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June 1 George Floyd protest news

Our live coverage of the nationwide George Floyd protests has moved here.

Protesters running amok. Innocent citizens under siege. Outside actors engaging in terrorist acts. Police struggling to maintain control and in desperate need of reinforcements.

That was how Chinese state media portrayed anti-government protests in Hong Kong last year, dismissing calls for greater democracy and an investigation into police brutality by focusing on individual acts of violence and property damage. 

Throughout the protests, the US was consistent in its support of people's right to take to the streets and have their voice heard. Facing widespread unrest and public anger at home in the wake of the death of George Floyd, the reaction from US President Donald Trump appeared markedly different.

On Monday, Trump called for the military to be deployed to "dominate" protesters, and demanded states do more to stem "acts of domestic terror."

The irony has not been lost on Beijing, which on Thursday marks (or rather doesn't, the date is highly censored) its own military crackdown on anti-government protesters on June 4, 1989. 

"Washington's promise of equality and justice for all in the country has remained hollow at best," state news agency Xinhua said in a commentary titled "The coming suffocation of the American dream."

"Amid the ongoing anti-racism protests in the country, decision-makers in Washington, instead of trying to sooth the pain and anger of the public, have been fanning the flames, calling protesters 'THUGS,' and threatening them with 'the most vicious dogs, and most ominous weapons," the commentary said.

China Daily, a state-backed newspaper, noted that "The US, after the killing of Floyd, seems to be on fire, and troops have been mobilized to subdue angry demonstrators." 

"This is certainly not what the world expects to see in a country that is the world's sole superpower," it added. "But that sadly is the reality of the US."

This rhetoric isn't just embarrassing for Washington, it's also a sign of how the US may find its influence damaged by a perceived hypocrisy over human rights at home and abroad. 

Earlier today, Hong Kong's leader Carrie Lam pointed to the unrest in the US as evidence of Washington's "double standards."  

"They attach great importance to the national security of their country, but look at our national security through tinted spectacles, especially the current situation in Hong Kong," she added. 

The ability of Washington to influence Beijing's position on Hong Kong -- which is in part founded on fear of outside influence in the city -- was already severely limited. The Trump administration's reaction to protests at home may have hurt its position even further.

A protester holds a police officer's hand while praying together during a rally to protest the deaths of George Floyd and Breonna Taylor in Lexington, Kentucky, on Sunday, May 31.
A protester holds a police officer's hand while praying together during a rally to protest the deaths of George Floyd and Breonna Taylor in Lexington, Kentucky, on Sunday, May 31. Ryan C. Hermens/Lexington Herald-Leader/AP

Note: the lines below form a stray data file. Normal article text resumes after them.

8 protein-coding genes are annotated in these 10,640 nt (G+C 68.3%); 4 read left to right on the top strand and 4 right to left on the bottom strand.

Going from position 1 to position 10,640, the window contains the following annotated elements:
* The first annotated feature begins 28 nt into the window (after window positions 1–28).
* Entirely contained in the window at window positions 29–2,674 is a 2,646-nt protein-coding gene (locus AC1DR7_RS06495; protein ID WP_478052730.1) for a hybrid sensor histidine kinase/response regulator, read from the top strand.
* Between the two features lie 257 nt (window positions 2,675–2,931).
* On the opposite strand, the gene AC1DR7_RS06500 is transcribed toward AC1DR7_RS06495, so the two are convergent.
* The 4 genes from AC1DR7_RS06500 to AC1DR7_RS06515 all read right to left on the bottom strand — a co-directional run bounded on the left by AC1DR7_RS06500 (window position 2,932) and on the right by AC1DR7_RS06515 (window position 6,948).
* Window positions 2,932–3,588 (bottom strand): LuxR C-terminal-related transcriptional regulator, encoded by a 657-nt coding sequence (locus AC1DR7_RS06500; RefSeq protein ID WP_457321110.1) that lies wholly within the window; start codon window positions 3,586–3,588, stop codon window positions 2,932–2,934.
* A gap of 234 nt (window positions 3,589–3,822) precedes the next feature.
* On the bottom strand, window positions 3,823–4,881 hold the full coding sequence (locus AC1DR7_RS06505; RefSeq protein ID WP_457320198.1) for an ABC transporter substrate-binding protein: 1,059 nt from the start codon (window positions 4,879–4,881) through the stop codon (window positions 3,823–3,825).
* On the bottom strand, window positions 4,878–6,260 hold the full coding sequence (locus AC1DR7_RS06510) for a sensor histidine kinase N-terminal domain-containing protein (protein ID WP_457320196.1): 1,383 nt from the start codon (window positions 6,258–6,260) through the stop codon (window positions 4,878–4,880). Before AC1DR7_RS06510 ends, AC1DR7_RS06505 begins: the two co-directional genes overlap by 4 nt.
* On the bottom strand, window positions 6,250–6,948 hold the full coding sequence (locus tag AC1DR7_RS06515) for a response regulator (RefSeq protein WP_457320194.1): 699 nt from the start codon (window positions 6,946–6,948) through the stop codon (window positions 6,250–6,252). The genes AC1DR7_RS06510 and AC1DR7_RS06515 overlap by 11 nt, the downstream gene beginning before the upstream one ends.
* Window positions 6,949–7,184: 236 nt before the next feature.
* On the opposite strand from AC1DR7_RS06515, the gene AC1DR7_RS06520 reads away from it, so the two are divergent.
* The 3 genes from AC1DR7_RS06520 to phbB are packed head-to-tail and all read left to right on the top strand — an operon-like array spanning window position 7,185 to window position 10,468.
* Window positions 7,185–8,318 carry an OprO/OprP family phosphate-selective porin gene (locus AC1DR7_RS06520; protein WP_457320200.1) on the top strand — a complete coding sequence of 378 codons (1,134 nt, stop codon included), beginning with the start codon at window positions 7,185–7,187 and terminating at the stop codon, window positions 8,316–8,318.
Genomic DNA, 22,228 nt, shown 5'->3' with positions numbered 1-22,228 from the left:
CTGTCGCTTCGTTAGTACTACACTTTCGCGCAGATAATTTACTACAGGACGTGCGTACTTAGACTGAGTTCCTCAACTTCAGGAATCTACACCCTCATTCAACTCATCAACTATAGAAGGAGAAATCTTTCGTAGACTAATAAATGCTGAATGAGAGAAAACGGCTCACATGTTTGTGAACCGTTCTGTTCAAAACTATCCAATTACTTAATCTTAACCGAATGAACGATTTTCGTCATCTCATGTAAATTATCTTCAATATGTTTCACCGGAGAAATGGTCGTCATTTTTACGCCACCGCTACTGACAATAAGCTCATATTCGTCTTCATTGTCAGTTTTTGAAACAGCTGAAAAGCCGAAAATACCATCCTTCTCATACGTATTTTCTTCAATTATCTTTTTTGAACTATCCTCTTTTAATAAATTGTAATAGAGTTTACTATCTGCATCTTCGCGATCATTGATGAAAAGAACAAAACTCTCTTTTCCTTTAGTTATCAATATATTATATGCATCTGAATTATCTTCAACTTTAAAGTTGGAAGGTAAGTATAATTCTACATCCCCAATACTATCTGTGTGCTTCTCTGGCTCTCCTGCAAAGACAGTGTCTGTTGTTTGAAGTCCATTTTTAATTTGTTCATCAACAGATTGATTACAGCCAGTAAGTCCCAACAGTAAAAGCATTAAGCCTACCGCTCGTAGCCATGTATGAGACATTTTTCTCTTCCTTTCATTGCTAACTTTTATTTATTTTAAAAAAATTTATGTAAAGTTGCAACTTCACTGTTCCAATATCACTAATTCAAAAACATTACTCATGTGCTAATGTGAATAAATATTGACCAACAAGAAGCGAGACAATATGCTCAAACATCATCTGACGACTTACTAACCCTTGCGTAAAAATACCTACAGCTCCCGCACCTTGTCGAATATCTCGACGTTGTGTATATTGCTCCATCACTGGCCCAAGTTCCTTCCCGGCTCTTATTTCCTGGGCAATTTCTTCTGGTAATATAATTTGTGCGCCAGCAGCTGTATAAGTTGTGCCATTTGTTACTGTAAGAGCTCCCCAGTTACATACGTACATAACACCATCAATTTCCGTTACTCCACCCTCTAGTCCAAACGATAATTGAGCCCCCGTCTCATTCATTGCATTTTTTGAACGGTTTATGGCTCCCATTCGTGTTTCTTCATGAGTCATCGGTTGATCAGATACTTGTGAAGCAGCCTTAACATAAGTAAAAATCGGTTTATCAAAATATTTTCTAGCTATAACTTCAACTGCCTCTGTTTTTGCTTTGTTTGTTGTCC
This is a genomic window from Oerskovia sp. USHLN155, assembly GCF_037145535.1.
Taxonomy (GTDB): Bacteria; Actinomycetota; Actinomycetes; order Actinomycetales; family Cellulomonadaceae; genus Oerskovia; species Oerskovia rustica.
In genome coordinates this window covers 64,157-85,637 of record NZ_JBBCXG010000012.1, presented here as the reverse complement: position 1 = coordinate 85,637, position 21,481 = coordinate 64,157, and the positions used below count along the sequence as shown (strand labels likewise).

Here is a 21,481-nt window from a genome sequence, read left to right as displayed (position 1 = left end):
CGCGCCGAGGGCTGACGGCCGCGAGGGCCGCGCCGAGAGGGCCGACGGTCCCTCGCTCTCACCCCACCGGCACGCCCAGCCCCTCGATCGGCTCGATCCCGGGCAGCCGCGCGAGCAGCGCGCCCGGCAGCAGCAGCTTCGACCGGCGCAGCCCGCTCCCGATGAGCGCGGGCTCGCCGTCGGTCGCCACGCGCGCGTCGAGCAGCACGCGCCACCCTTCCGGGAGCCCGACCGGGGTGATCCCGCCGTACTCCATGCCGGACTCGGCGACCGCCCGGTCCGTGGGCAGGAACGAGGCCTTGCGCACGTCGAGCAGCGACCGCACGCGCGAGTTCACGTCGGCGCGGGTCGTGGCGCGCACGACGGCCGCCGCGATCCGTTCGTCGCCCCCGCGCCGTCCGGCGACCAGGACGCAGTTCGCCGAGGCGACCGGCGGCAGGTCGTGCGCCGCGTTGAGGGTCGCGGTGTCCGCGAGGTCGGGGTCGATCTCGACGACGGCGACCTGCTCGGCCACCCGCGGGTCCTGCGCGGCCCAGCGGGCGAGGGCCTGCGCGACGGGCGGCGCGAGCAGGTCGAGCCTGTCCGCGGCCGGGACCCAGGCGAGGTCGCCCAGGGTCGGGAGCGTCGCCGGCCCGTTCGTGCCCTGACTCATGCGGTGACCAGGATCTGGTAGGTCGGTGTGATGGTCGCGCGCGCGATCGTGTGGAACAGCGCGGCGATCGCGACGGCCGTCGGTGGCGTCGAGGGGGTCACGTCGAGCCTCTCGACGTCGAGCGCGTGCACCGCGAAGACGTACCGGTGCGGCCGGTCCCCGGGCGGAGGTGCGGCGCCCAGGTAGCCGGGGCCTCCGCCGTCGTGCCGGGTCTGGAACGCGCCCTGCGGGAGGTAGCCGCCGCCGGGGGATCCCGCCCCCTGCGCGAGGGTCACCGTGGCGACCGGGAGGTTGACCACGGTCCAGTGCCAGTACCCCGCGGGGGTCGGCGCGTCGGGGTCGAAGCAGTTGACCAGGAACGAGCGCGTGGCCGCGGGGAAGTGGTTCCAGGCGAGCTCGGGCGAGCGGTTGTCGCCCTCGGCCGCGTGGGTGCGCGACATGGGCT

As violent clashes between police and protesters erupted Sunday evening, the Kentucky city of Lexington emerged as one notable exception of how the two groups could demonstrate together in solidarity. 

During peaceful protests Sunday evening, Lexington officers clad in riot gear knelt and prayed with protestors, even embracing demonstrators too. The moments of unity were captured on video. 

Following chants from protestors urging officers to kneel with them, Lexington Police Chief Lawrence Weathers first took a knee, according to department spokeswoman Brenna Angel. The chief then told officers they could also kneel if desired, she said. 

“It was a beautiful thing,” Devine Carama, a hip-hop artist, community youth activist and organizer, told CNN. He was on the front line of the peaceful demonstrations Sunday evening. 

“Obviously the protestors were down there to protest police violence and bringing value to black lives. But it was almost as if the police officers in Lexington were showing solidarity with protestors, as opposed to it being a battle. I don’t think that’s what the protestors expected,” he continued.
People react after a tanker truck drove into a crowd peacefully protesting the death of George Floyd on the I-35W bridge over the Mississippi River on May 31, in Minneapolis, Minnesota.
People react after a tanker truck drove into a crowd peacefully protesting the death of George Floyd on the I-35W bridge over the Mississippi River on May 31, in Minneapolis, Minnesota. Stephen Maturen/Getty Images

Minnesota authorities are now saying a man who drove a tanker truck toward protesters may not have done so intentionally.

What happened: On Sunday, Bogdan Vechirko drove a tanker truck toward a group of protesters on the I-35W bridge near Minneapolis. It doesn't appear anybody was injured. He was subsequently arrested and charged with assault.

On Sunday, Public Safety Commissioner John Harrington's department tweeted that the driver was “inciting a crowd of peaceful demonstrators.”

But Harrington walked it back today, saying, “We don't have any information that makes this seem like this was an intentional act."

Harrington says the state had not yet finished putting up roadblocks when Vechirko was on the freeway. “He saw the crowd, and from what it looked like, panicked,” said Harrington.

Vechirko is being interviewed by investigators, but Department of Corrections Commissioner Paul Schnell says it will be up to the county attorney whether to pursue the case.

Jail records show that Vechirko was still in custody without bail Monday night.

People gather at site where George Floyd died on June 1, in Minneapolis, Minnesota.
People gather at site where George Floyd died on June 1, in Minneapolis, Minnesota. Stephen Maturen/Getty Images